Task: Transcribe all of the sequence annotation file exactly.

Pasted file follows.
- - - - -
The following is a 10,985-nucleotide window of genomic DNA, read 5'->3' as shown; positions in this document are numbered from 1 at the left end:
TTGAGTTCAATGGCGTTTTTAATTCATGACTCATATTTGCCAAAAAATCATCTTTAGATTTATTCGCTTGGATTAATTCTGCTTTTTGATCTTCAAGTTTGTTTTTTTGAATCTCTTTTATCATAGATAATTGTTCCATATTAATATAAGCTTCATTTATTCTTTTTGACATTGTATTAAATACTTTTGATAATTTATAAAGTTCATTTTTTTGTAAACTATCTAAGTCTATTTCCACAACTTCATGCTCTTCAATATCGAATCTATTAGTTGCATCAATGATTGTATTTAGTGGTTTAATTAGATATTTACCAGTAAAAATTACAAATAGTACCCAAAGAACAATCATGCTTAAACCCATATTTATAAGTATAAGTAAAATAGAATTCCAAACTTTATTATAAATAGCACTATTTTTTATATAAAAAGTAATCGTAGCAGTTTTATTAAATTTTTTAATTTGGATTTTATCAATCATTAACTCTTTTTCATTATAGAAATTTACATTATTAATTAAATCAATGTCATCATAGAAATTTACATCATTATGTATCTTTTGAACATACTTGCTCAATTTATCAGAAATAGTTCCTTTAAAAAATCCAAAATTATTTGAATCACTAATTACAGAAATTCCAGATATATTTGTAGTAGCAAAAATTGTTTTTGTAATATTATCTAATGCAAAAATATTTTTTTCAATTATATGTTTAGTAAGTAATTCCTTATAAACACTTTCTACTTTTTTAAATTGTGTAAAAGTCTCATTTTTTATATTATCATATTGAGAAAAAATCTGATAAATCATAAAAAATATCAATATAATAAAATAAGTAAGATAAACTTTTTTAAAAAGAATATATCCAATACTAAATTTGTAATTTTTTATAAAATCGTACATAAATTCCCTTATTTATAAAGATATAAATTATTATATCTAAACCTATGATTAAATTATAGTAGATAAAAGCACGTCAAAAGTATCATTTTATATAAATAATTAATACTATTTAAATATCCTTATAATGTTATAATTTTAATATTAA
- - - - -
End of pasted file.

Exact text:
The following is a 10,985-nucleotide window of genomic DNA, read 5'->3' as shown; positions in this document are numbered from 1 at the left end:
TTGAGTTCAATGGCGTTTTTAATTCATGACTCATATTTGCCAAAAAATCATCTTTAGATTTATTCGCTTGGATTAATTCTGCTTTTTGATCTTCAAGTTTGTTTTTTTGAATCTCTTTTATCATAGATAATTGTTCCATATTAATATAAGCTTCATTTATTCTTTTTGACATTGTATTAAATACTTTTGATAATTTATAAAGTTCATTTTTTTGTAAACTATCTAAGTCTATTTCCACAACTTCATGCTCTTCAATATCGAATCTATTAGTTGCATCAATGATTGTATTTAGTGGTTTAATTAGATATTTACCAGTAAAAATTACAAATAGTACCCAAAGAACAATCATGCTTAAACCCATATTTATAAGTATAAGTAAAATAGAATTCCAAACTTTATTATAAATAGCACTATTTTTTATATAAAAAGTAATCGTAGCAGTTTTATTAAATTTTTTAATTTGGATTTTATCAATCATTAACTCTTTTTCATTATAGAAATTTACATTATTAATTAAATCAATGTCATCATAGAAATTTACATCATTATGTATCTTTTGAACATACTTGCTCAATTTATCAGAAATAGTTCCTTTAAAAAATCCAAAATTATTTGAATCACTAATTACAGAAATTCCAGATATATTTGTAGTAGCAAAAATTGTTTTTGTAATATTATCTAATGCAAAAATATTTTTTTCAATTATATGTTTAGTAAGTAATTCCTTATAAACACTTTCTACTTTTTTAAATTGTGTAAAAGTCTCATTTTTTATATTATCATATTGAGAAAAAATCTGATAAATCATAAAAAATATCAATATAATAAAATAAGTAAGATAAACTTTTTTAAAAAGAATATATCCAATACTAAATTTGTAATTTTTTATAAAATCGTACATAAATTCCCTTATTTATAAAGATATAAATTATTATATCTAAACCTATGATTAAATTATAGTAGATAAAAGCACGTCAAAAGTATCATTTTATATAAATAATTAATACTATTTAAATATCCTTATAATGTTATAATTTTAATATTAA